Picayune is up in spite of Gustav

Published 1:43 pm Wednesday, September 3, 2008

One day after Hurricane Gustav grazed the area, City of Picayune services are almost at full operation.

City officials report that a number of gas stations have begun to reopen, school will reopen on Wednesday and the finer details concerning debris cleanup are under discussion.

Electric companies report that most of their customers have had power restored. Coast Electric reports that about 1,500 Pearl River County residents were without power Monday morning. Mississippi Power reported to the city that all residents had their power restored in the city by Monday morning.

Sign up for our daily email newsletter

Get the latest news sent to your inbox

The only shelter in Picayune is still housing about 150 people who are unable to get home. That shelter is at Manna Ministries, 120 Street A, in the city’s Industrial Park off of Martin Luther King Boulevard.

As far as debris removal is concerned, the city does have a contractor on hold but will wait to get an assessment to turn in to the Mississippi Emergency Management Agency to apply for cleanup grant funding. Until that time, debris will not be collected. Interim City Manger Harvey Miller asks residents to begin putting their debris at the edge of their property. A press release from the city asks residents not to put the material at the road side or in the street.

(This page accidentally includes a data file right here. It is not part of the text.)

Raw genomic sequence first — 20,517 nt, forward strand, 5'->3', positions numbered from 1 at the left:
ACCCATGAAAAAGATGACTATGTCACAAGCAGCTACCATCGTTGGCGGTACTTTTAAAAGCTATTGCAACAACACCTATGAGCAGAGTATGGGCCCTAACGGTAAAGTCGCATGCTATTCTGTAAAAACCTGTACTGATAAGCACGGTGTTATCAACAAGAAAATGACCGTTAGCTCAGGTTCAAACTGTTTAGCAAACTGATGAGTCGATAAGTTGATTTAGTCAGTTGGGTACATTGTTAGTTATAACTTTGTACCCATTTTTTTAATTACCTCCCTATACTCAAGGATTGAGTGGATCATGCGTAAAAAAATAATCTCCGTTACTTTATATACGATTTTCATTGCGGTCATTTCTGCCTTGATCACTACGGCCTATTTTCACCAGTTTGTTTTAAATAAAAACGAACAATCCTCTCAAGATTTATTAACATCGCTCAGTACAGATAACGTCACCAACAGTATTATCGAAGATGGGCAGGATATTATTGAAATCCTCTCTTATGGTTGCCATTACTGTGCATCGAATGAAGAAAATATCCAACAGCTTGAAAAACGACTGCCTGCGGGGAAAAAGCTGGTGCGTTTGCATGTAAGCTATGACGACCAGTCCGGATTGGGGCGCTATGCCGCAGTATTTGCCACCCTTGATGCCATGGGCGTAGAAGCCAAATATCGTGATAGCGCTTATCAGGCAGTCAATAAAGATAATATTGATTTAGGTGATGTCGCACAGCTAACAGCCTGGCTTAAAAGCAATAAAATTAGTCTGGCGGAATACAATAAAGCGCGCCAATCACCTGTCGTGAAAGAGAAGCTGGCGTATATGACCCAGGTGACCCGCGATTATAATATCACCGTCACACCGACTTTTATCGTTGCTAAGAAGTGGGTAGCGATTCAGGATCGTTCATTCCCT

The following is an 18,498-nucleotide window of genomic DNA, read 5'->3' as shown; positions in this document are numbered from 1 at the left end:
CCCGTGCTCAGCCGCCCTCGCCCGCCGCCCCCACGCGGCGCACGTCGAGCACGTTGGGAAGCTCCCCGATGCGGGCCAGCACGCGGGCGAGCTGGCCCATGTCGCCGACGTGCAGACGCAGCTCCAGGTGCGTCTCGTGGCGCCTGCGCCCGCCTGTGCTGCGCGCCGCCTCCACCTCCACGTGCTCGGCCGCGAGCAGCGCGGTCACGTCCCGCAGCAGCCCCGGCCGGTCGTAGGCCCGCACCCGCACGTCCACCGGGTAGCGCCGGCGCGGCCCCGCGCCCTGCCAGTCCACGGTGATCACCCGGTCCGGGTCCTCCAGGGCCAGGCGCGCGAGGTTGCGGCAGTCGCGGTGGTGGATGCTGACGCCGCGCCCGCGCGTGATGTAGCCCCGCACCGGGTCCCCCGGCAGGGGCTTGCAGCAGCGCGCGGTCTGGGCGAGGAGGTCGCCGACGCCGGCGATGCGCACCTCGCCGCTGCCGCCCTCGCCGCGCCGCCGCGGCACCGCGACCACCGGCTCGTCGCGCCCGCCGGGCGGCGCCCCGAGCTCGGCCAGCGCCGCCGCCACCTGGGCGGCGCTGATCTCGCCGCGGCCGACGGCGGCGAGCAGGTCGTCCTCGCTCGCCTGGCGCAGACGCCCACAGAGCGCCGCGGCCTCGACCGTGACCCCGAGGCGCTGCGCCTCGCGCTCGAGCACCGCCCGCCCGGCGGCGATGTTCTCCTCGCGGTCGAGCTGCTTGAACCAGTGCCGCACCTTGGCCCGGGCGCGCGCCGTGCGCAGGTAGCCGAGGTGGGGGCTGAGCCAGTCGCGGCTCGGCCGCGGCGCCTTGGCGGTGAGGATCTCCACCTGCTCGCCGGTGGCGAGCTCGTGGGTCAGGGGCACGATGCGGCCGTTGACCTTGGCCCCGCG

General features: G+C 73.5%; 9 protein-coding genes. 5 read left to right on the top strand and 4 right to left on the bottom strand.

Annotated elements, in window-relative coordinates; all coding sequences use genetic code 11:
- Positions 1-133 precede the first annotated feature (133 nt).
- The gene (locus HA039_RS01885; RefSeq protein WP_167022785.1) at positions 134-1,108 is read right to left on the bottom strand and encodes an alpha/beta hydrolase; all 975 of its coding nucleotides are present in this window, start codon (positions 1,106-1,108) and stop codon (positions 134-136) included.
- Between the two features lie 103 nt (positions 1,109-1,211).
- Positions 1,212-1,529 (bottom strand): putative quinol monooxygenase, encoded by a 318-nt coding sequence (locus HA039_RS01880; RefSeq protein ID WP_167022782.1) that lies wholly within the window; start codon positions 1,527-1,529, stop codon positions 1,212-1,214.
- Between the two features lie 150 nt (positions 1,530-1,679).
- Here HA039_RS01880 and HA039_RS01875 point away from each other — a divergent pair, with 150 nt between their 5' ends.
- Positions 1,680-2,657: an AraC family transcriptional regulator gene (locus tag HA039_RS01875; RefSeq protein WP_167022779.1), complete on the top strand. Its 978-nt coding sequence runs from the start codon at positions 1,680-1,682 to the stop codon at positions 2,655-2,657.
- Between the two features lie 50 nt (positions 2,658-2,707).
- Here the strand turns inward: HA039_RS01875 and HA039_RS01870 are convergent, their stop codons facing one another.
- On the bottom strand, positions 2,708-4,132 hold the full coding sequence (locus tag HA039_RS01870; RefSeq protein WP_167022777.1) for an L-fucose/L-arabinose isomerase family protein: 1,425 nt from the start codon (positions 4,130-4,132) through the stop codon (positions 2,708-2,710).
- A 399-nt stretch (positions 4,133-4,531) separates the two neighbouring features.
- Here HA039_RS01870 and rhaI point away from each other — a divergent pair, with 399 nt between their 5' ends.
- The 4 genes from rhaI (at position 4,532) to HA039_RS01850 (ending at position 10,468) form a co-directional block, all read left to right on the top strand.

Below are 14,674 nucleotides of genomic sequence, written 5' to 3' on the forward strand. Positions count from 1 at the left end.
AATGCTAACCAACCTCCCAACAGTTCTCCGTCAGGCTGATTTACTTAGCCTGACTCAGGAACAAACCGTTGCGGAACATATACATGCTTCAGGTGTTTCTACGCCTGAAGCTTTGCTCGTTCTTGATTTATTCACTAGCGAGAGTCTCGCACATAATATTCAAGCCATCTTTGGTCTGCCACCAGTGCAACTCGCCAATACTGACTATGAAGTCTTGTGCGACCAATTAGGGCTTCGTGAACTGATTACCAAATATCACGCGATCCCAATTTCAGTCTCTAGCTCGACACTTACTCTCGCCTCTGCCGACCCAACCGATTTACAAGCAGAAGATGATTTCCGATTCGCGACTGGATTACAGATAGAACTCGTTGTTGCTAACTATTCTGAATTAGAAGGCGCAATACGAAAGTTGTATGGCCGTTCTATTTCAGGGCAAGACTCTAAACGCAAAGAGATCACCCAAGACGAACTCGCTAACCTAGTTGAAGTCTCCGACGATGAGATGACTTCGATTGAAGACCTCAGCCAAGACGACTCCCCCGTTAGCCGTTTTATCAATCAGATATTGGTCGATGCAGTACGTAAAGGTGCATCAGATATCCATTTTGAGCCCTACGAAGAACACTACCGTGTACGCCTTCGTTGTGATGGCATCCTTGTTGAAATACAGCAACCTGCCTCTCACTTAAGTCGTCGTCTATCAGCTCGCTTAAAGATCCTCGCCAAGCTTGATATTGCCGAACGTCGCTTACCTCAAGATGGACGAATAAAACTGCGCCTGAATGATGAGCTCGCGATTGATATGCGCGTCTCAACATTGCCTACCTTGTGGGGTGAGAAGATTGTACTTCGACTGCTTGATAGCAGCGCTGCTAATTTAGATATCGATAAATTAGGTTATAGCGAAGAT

City officials expect to be able to pick up debris only once this time, so if the debris is set at the edge of the property now, then the debris will be collected, Miller said. Fire Chief Keith Brown asks residents to be patient as the city works to find the best option for debris pick up.

Sandbags will still be available for residents concerned with flooding from the overflowing watersheds. Public Works Director Chad Frierson said that about 1,500 bags are expected to be on hand.

City offices have reopened and will return to their normal operating hours, the release states.

For the most part, city officials report they were well prepared for the needs of city residents.

“We were very well prepared. We learned a lot from Katrina,” Miller said.

The return of refugees who fled during the contraflow is expected to have a large impact on city services. Mayor Greg Mitchell said he expects the fuel supply to be hit hard by those attempting to return home. At press time, residents of Jackson Parish are not allowed back to their homes. Traffic is reported to be closed on the thoroughfares into that area, which will likely send people into Picayune for shelter.

Outside law enforcement agencies are in Picayune assisting the Picayune Police Department. They have indicated they will be able to stay an additional day to help handle the extra people who may need to stay in the area as they await permission or means to return to their homes.

Brown does not expect a reverse contraflow since he was informed by MDOT that 72 hours notice must be given prior to implementation.